Foreignness and 'The Other' Theme
Throughout "Immigrant Blues," our speaker keeps naming and renaming the immigrant experience. He gives it a grand total of six titles, and the fact that no single name seems to quite capture it suggests that this is pretty complicated stuff he's dealing with. Not only is his experience outside the norm of his country's culture, but it also seems to be outside the ability of any language to convey it. We might also consider our speaker's confusion about body and soul, and about his connection to his lover, as springing from a sense of being foreign even to himself and the woman he loves.
Questions About Foreignness and 'The Other'
- Why do you think our speaker never gives any specific details of his personal story, in terms of which country his family is from, or the struggles they went through?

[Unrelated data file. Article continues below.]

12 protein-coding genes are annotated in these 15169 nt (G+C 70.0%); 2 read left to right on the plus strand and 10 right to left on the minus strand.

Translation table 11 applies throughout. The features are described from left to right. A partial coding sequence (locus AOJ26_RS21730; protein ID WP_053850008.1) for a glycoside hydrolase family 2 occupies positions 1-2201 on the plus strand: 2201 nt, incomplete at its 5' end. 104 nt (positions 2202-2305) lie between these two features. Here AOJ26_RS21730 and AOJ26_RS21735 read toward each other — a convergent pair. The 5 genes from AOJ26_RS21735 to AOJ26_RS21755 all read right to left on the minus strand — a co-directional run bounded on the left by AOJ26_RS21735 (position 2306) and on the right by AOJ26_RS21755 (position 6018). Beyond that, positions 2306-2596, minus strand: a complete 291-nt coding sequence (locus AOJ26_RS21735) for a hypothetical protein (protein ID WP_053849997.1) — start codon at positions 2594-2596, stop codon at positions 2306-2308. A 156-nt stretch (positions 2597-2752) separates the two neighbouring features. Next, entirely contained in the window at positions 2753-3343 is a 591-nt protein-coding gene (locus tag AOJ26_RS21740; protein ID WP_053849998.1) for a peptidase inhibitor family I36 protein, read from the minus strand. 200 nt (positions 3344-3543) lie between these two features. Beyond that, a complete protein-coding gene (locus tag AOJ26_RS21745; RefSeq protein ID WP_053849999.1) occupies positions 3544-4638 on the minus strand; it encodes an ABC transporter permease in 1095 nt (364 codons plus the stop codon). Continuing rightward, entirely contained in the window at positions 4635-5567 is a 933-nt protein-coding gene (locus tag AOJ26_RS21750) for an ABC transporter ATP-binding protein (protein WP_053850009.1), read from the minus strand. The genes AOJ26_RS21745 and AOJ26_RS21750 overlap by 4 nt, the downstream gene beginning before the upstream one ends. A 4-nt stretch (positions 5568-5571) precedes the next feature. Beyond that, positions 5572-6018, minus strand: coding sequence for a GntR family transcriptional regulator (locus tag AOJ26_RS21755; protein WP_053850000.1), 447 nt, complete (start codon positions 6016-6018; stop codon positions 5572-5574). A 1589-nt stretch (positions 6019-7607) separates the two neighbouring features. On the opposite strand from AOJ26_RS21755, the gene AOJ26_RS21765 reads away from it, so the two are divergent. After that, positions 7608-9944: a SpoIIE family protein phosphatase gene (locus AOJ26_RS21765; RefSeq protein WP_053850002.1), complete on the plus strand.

- Is it strange that the common concerns of immigrants seem to bring them closer together, to unite them in "the same old story?" Is there a way that being foreign can actually be a way of belonging?
- When the father expresses the goal of fluency in a foreign language, he uses the idea of feeling it inside. So when our speaker asks the woman if he's inside of her, does that mean he thinks of himself as somehow foreign to her? What would that mean in terms of his relationships with others?
- Is there a way our speaker might be able to get past his foreignness or otherness? Could he even come to embrace it?
Chew on This
When our speaker declares that certain experiences or conversations are "the same old story," he is, in a way, making them less foreign. Things are foreign when they are new or unfamiliar. So if this story is old, then the experiences in that story are familiar and therefore not foreign at all.
Our speaker even feels disconnected from those who share a similar background, like his father and his son, because his status as an immigrant alienates him from everyone.